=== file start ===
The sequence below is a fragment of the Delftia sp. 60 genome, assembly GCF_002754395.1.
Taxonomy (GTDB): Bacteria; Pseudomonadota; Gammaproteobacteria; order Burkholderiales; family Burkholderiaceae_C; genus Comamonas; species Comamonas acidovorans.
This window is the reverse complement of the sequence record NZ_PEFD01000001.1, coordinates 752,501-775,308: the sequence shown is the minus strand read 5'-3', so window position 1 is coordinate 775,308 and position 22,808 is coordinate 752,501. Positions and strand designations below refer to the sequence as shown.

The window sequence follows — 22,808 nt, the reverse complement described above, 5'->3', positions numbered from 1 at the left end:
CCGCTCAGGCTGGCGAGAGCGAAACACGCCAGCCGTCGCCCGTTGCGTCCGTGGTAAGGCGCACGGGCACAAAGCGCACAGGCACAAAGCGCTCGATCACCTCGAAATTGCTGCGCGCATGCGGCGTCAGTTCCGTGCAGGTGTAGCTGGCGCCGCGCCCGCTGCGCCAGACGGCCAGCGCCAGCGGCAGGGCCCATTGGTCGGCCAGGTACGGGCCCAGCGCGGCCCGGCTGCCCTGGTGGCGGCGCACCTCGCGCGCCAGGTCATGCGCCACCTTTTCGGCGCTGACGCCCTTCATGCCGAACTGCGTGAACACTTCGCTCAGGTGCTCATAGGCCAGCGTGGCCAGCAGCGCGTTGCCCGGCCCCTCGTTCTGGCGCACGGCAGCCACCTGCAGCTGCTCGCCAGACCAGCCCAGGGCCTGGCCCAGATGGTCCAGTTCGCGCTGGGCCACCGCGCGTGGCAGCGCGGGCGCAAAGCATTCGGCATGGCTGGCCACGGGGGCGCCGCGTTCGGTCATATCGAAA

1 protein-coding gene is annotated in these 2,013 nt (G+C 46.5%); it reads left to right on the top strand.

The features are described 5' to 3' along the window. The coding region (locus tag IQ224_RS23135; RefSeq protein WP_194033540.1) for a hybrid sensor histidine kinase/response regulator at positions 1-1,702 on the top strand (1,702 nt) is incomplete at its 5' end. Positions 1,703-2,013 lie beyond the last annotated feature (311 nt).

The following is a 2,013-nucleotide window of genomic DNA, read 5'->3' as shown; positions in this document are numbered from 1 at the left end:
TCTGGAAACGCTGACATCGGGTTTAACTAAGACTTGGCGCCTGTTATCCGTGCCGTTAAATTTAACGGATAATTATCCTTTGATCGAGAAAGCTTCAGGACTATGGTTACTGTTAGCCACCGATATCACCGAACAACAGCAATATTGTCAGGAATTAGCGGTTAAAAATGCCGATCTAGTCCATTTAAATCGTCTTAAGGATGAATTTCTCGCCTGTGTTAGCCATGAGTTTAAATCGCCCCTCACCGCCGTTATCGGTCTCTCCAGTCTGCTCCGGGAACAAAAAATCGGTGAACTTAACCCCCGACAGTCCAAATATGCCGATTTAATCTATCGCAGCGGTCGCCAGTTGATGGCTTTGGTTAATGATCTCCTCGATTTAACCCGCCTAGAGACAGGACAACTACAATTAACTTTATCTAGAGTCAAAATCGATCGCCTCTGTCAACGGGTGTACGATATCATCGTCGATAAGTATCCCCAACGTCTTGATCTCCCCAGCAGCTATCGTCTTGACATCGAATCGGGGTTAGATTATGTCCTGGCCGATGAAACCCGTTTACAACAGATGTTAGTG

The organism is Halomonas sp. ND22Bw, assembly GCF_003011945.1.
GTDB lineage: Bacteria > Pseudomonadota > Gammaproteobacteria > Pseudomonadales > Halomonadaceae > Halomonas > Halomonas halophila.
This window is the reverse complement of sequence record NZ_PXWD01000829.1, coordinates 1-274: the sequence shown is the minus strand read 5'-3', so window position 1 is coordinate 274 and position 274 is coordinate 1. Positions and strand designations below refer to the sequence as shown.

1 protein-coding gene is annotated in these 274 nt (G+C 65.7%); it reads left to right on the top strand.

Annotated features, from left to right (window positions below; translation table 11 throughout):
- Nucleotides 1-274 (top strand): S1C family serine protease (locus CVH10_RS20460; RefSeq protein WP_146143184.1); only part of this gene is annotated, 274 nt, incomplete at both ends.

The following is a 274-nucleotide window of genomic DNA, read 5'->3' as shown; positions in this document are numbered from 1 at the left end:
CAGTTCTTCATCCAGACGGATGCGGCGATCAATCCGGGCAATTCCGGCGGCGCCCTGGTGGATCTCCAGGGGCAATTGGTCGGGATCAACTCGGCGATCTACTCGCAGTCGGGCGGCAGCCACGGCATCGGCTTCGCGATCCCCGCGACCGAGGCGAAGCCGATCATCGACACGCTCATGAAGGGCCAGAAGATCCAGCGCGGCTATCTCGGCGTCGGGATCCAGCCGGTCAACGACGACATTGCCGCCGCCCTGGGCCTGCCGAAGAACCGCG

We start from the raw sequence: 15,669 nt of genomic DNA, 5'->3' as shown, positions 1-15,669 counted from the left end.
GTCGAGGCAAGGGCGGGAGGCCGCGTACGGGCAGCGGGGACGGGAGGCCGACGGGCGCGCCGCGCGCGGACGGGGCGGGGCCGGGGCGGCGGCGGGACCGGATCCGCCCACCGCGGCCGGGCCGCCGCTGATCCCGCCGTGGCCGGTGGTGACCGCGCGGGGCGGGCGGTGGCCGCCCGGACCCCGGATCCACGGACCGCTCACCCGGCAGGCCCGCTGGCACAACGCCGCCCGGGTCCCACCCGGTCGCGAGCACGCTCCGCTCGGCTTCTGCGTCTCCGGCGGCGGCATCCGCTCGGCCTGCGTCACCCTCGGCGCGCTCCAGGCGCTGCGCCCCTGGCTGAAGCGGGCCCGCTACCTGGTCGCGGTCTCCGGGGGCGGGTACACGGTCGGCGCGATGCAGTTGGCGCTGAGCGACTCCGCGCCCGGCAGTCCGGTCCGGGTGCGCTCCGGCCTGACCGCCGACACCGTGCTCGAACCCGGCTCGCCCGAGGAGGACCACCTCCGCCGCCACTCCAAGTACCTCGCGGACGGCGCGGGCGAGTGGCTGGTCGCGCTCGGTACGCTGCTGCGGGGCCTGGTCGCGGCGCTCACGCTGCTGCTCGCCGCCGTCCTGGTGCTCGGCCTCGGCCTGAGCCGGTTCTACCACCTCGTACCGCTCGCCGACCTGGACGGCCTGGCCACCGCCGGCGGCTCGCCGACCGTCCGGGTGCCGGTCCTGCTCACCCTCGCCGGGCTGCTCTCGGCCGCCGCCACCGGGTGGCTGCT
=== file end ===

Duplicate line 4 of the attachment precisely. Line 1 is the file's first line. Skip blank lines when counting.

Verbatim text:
The window sequence follows — 22,808 nt, the reverse complement described above, 5'->3', positions numbered from 1 at the left end: